Tag Archives: Guinness Book of World Records

Time To Assemble, Again

It’s always great when you meet someone and immediately sense that you’ve been through a lot of similar experiences, even before a lot of that conversation comes out on the table. Maybe it’s a story about this concert you saw, or that odd job you had, or (more likely) something that happened that just made you laugh your ass off. It’s the kind of stuff that happens much more often when you’re younger, perhaps because you were more frequently in situations where it was easy to be open and honest. Maybe it was naive to do so, but you weren’t focused on being guarded.

Now if you’re sharing a table at a club or hanging outside the same building waiting to be let in, it’s more likely that you’ll do the nod’n’smile or toss off a safe line of small talk. Because if someone started to engage you in an actual conversation, your first thought would be “what does this person want from me?”. And I hate that it’s come to that, but it can be a sick world out there.

In the summer of 2009 I jumped in my car and drove ten hours just to see Jim McCarty play guitar and Johnny Bee play drums. I didn’t know a soul who would be at the club but I didn’t care, I was on a mission to see two of my musical heroes. I got there early and would up sitting with three other people at a table about ten feet from the stage, and something got us past the polite nods and smiles. We started talking a bit, then buying beers, and although a good portion of the night was spent staring at the magic happening on the stage with mouths agape, we connected in the moment. And it wasn’t a long, deep conversation with Sue and Linda and The Dude, but enough to know that if we had grown up in the same town, yeah, we definitely would have hung out.

Sue and I have emailed back and forth on occasion since, and it was she who first tipped me off about the Assembly Line Concert in Detroit last year. This annual event not only aims to hold the longest continuous music festival in history and feature a tremendous amount of local music, but it also seeks to bring awareness and foot traffic to Detroit businesses and to grass-roots organizations trying to rebuild one of America’s greatest cities.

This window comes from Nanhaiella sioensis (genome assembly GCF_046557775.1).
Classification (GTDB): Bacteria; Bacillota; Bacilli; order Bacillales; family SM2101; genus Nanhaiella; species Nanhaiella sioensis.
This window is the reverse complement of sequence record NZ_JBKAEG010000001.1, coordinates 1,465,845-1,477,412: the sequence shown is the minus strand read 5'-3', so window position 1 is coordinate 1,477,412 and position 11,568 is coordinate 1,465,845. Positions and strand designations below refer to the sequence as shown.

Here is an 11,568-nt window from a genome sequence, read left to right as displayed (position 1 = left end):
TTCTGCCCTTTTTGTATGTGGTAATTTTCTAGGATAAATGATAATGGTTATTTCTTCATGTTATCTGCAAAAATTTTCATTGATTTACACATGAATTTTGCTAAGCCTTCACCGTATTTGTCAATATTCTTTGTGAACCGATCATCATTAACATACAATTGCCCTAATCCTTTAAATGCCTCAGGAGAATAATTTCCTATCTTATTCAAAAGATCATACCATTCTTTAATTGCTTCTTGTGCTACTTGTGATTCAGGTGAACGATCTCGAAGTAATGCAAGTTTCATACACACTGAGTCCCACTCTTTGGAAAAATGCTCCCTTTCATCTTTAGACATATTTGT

It started with one man’s offer of a free cup of coffee for anyone who would pledge that their next car would be a car made in Detroit, and it mushroomed into this manic challenge to have the longest continuous concert in the Guinness Book of World Records (which they did with 288 straight hours in 2009…only to be overtaken by Atlanta in 2010.)

Shortly after the event was over last year, Sue sent me a commemorative t-shirt since I was there in spirit, which was just beyond cool. And I just got an email from her tonight telling me it’s on again, warts and all, “…some good, some bad and some downright ugly; but always entertaining.”  So how could I not pass the word? I don’t expect anyone to stay up for fifteen-plus days glued to the monitor, but check in once in a while, and if you are so inclined, drop a coin in the slot and back a great cause.

The ALC started tonight and runs through April 3rd; here’s the lineup.

And here’s the streaming concert.

Sue tells me that Atlanta is going down. Don’t ever doubt Detroit.

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Filed under Editorials, Film/TV, Music

Detroit Rock City

Fewer places have been hit harder by the recession than Detroit in recent years. Maybe you’ve never been there and that statement doesn’t resonate much with you, but when one of America’s greatest cities is fighting to survive, the rest of us need to wake up.

Anyone involved in the music business knows how important Detroit has been to rock’n’roll. The list of giants is staggering, from Motown to Mitch Ryder, from Ted Nugent, Bob Seger and Alice Cooper to The Romantics, The Stooges and The MC5. I could list a hundred artists. Edumucate yerself.

America has turned from a nation of innovators and producers to a nation of consumers. Global conglomerates only exist to groom, maintain and satisfy shareholders, and we’re feeding the beast like never before. Hey, everyone wants a deal, whether it’s on their new car, their mortgage or a pair of pants. But even the most caustic critic of social issues must be aware of the toll that has been taken as corporations squeeze out labor through offshore flash farms and duck financial ethics using creative accounting loopholes.

First it was the farmers unable to sustain businesses that had weathered the toughest of storms – even The Great Depression – thanks to banking maneuvers that we now realize were less than ethical. And the auto industry – the backbone of American manufacturing – is now gasping for air.

So what is the Assembly Line Concert?

Live musical marathon from March 19th through April 1st, to raise awareness of the importance of the Auto Industry and the buying of domestic and locally made goods and services to the creation of jobs in our communities. It is also an attempt to break the Guinness Record we set last year for the longest concert by multiple artists.

This year’s effort is appropriately nicknamed the Second Shift. The Daily Tribune reported that “the concert record set last year brought attention to the cause. …About 200 bands have signed up to play one-hour sets at Assembly Line II. The Guinness Book of World Records clock starts ticking at 5 p.m. and if all goes well, musicians will play continuously for 13 days.”

So tune in and rock! And maybe the next time you’re going to plunk some money down, consider where it’s going before you make that final decision.

Detroit = Rock City

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Filed under Editorials, Music